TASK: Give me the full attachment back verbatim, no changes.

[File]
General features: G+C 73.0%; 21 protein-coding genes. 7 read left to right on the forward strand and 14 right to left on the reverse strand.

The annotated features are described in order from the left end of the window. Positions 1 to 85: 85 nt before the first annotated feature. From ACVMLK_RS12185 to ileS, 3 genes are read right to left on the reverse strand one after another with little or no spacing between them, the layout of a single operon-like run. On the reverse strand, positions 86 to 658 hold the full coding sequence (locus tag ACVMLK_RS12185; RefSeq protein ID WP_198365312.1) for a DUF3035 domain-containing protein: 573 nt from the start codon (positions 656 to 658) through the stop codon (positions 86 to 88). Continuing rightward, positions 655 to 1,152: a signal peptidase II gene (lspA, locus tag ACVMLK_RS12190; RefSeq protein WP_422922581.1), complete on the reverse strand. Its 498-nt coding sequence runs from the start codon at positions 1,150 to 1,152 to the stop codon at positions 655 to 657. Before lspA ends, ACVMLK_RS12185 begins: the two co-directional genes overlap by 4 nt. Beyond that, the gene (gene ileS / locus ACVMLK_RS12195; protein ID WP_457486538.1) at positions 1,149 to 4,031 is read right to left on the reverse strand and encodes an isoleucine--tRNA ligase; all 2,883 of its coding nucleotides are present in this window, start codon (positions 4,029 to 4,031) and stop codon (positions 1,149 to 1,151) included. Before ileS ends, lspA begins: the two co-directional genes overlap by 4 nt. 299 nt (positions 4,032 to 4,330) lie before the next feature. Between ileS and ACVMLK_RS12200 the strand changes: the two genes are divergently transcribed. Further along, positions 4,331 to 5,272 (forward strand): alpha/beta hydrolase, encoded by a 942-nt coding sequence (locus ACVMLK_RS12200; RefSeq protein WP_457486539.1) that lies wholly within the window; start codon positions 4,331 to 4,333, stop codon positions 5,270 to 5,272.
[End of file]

General features: G+C 73.0%; 21 protein-coding genes. 7 read left to right on the forward strand and 14 right to left on the reverse strand.

The annotated features are described in order from the left end of the window. Positions 1 to 85: 85 nt before the first annotated feature. From ACVMLK_RS12185 to ileS, 3 genes are read right to left on the reverse strand one after another with little or no spacing between them, the layout of a single operon-like run. On the reverse strand, positions 86 to 658 hold the full coding sequence (locus tag ACVMLK_RS12185; RefSeq protein ID WP_198365312.1) for a DUF3035 domain-containing protein: 573 nt from the start codon (positions 656 to 658) through the stop codon (positions 86 to 88). Continuing rightward, positions 655 to 1,152: a signal peptidase II gene (lspA, locus tag ACVMLK_RS12190; RefSeq protein WP_422922581.1), complete on the reverse strand. Its 498-nt coding sequence runs from the start codon at positions 1,150 to 1,152 to the stop codon at positions 655 to 657. Before lspA ends, ACVMLK_RS12185 begins: the two co-directional genes overlap by 4 nt. Beyond that, the gene (gene ileS / locus ACVMLK_RS12195; protein ID WP_457486538.1) at positions 1,149 to 4,031 is read right to left on the reverse strand and encodes an isoleucine--tRNA ligase; all 2,883 of its coding nucleotides are present in this window, start codon (positions 4,029 to 4,031) and stop codon (positions 1,149 to 1,151) included. Before ileS ends, lspA begins: the two co-directional genes overlap by 4 nt. 299 nt (positions 4,032 to 4,330) lie before the next feature. Between ileS and ACVMLK_RS12200 the strand changes: the two genes are divergently transcribed. Further along, positions 4,331 to 5,272 (forward strand): alpha/beta hydrolase, encoded by a 942-nt coding sequence (locus ACVMLK_RS12200; RefSeq protein WP_457486539.1) that lies wholly within the window; start codon positions 4,331 to 4,333, stop codon positions 5,270 to 5,272.